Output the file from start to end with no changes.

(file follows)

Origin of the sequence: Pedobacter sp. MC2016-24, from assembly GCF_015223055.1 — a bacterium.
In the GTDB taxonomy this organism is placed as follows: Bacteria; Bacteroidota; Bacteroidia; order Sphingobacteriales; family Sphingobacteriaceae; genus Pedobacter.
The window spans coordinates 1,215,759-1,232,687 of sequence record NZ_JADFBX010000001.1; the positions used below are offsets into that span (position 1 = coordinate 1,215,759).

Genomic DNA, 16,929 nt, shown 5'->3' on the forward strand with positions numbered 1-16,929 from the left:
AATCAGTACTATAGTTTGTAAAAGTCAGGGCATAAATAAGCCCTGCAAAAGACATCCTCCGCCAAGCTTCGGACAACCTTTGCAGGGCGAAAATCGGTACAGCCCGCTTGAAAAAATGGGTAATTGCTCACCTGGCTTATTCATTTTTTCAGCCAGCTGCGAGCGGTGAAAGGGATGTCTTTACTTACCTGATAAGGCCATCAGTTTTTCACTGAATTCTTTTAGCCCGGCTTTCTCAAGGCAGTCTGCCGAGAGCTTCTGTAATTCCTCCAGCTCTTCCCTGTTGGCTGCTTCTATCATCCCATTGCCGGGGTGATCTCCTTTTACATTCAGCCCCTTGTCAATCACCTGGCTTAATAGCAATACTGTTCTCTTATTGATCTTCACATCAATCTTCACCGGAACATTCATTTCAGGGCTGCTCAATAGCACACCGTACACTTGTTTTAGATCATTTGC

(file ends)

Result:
Origin of the sequence: Pedobacter sp. MC2016-24, from assembly GCF_015223055.1 — a bacterium.
In the GTDB taxonomy this organism is placed as follows: Bacteria; Bacteroidota; Bacteroidia; order Sphingobacteriales; family Sphingobacteriaceae; genus Pedobacter.
The window spans coordinates 1,215,759-1,232,687 of sequence record NZ_JADFBX010000001.1; the positions used below are offsets into that span (position 1 = coordinate 1,215,759).

Genomic DNA, 16,929 nt, shown 5'->3' on the forward strand with positions numbered 1-16,929 from the left:
AATCAGTACTATAGTTTGTAAAAGTCAGGGCATAAATAAGCCCTGCAAAAGACATCCTCCGCCAAGCTTCGGACAACCTTTGCAGGGCGAAAATCGGTACAGCCCGCTTGAAAAAATGGGTAATTGCTCACCTGGCTTATTCATTTTTTCAGCCAGCTGCGAGCGGTGAAAGGGATGTCTTTACTTACCTGATAAGGCCATCAGTTTTTCACTGAATTCTTTTAGCCCGGCTTTCTCAAGGCAGTCTGCCGAGAGCTTCTGTAATTCCTCCAGCTCTTCCCTGTTGGCTGCTTCTATCATCCCATTGCCGGGGTGATCTCCTTTTACATTCAGCCCCTTGTCAATCACCTGGCTTAATAGCAATACTGTTCTCTTATTGATCTTCACATCAATCTTCACCGGAACATTCATTTCAGGGCTGCTCAATAGCACACCGTACACTTGTTTTAGATCATTTGC